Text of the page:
The Story: Holy cow! Another genealogy? Yes, but, again, note how Moses uses this genealogy to slow down the action and draw his readers (hearers) more personally into the story of God’s redemption. First, as we saw yesterday, God enlarged on the genealogy of Shem, slowing down the narrative from Noah to Abram. Now he enlarges on the genealogy of Terah (“these are the generations of Terah”), bringing us by still more detail to Abram. A new character is introduced, Lot, concerning whom more will be said later in the story (so we need to know about him now in order to appreciate his place then). Then God dramatizes the situation, provoking a question in our minds and inviting us to “hold our breath” and wait for more of the story: “Now Sarai was barren: she had no child.” And one more very significant detail of this brief genealogy: Look where it ends up—Canaan! This genealogy has the “father of the faith” moving from one land to another, from Ur of the Chaldeans to Canaan. God intends Abram to end up in Canaan. And He intends the same for Moses’ generation.

The Structure: You can’t miss the way these stories point forward, point forward, point forward—as if to say, “There’s more to come, more of God’s surprising covenant goodness, more of His sovereign favor and saving might.” That’s reading the Old Testament precisely the way God intends.

What is your practice of reading the Old Testament? How do you allow it to point you forward to greater covenant fulfillment and blessing?

Genesis 1-12 begins the story of God’s covenant and redemption. For a fuller exposition of this story, order a copy of the book, Far As the Curse is Found, by Michael D. Williams, from our online store.

The Worldview Bible examines the teaching of Scripture according to the Story and Structure of Truth—the Framework of Christian Worldview—using only other Scriptures for illumination. Information about The Framework of Truth is available on this site. Unless otherwise indicated, all Scripture are from The Holy Bible, English Standard Version, copyright 2001 by Crossway Bibles, a division of Good News Publishers. Used by permission. All rights reserved.
 
From Noah to Abram


Genesis 11:10-26
10These are the generations of Shem. When Shem was 100 years old, he fathered Arpachshad two years after the flood. 11And Shem lived after he fathered Arpachshad 500 years and had other sons and daughters. …26When Terah had lived 70 years, he fathered Abram, Nahor, and Haran.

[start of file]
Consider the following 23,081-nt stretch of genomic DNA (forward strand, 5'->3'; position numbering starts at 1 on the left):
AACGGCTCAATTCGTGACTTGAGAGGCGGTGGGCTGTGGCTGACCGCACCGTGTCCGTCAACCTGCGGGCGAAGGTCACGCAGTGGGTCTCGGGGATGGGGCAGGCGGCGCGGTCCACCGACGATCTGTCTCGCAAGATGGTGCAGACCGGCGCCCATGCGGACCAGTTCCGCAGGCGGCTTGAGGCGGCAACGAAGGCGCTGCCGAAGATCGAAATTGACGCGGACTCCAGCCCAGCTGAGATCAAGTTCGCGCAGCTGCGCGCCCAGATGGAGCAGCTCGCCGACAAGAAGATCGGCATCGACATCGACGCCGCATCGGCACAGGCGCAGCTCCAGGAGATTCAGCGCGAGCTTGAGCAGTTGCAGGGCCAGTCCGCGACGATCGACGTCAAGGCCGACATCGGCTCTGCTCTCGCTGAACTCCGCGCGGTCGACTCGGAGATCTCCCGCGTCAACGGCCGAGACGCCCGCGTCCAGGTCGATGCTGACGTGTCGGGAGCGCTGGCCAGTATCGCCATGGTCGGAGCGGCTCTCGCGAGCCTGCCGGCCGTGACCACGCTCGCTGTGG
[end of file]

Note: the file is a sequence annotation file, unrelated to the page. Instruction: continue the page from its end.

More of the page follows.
The Story: This genealogy has a unique “time-out” purpose: both “back and fill” and “narrow the focus.” Moses is starting to hone in now on that part of the story of God’s redemption and covenant which will be most important for the people of his day. So he takes a moment to expand the genealogy of Shem, first outlined in Genesis 10:21-29, giving his readers more detail relevant to their own situation. The people would have brightened by hearing the name, “Abram” (v. 26). Now we’re talking! Here’s someone they knew, since they’d all been taught from childhood that they were the descendants of “Abraham, Isaac, and Jacob.” So the line from Shem to Abram is traced, thus inserting Moses’ readers (more likely, hearers), into the events of God’s unfolding covenant, moving their sense of participating in God’s covenant along a distinct historical course, leading through significant individuals and events to their own time, demonstrating the sovereignty and grace of God at every stage. Those events would begin to take even sharper focus in chapter 12, as we shall see.

The Structure: These genealogies are just one means, among many, God uses to tie the threads of His Word tightly together into one unfolding narrative of redemption. They are fascinating both for their content as well as for their literary use, and they speak volumes, I think, about the divine authorship of God’s Word, and the careful way He has crafted that Word to meet the needs of His people.

Try to put yourself in God’s place, as He inspired Moses to include these genealogies in his narrative of these events. What was God thinking? How was He thinking about His people? And, thus, how does He think about you?

Genesis 1-12 begins the story of God’s covenant and redemption. For a fuller exposition of this story, order a copy of the book, Far As the Curse is Found, by Michael D. Williams, from our online store.

The Worldview Bible examines the teaching of Scripture according to the Story and Structure of Truth—the Framework of Christian Worldview—using only other Scriptures for illumination. Information about The Framework of Truth is available on this site. Unless otherwise indicated, all Scripture are from The Holy Bible, English Standard Version, copyright 2001 by Crossway Bibles, a division of Good News Publishers. Used by permission. All rights reserved.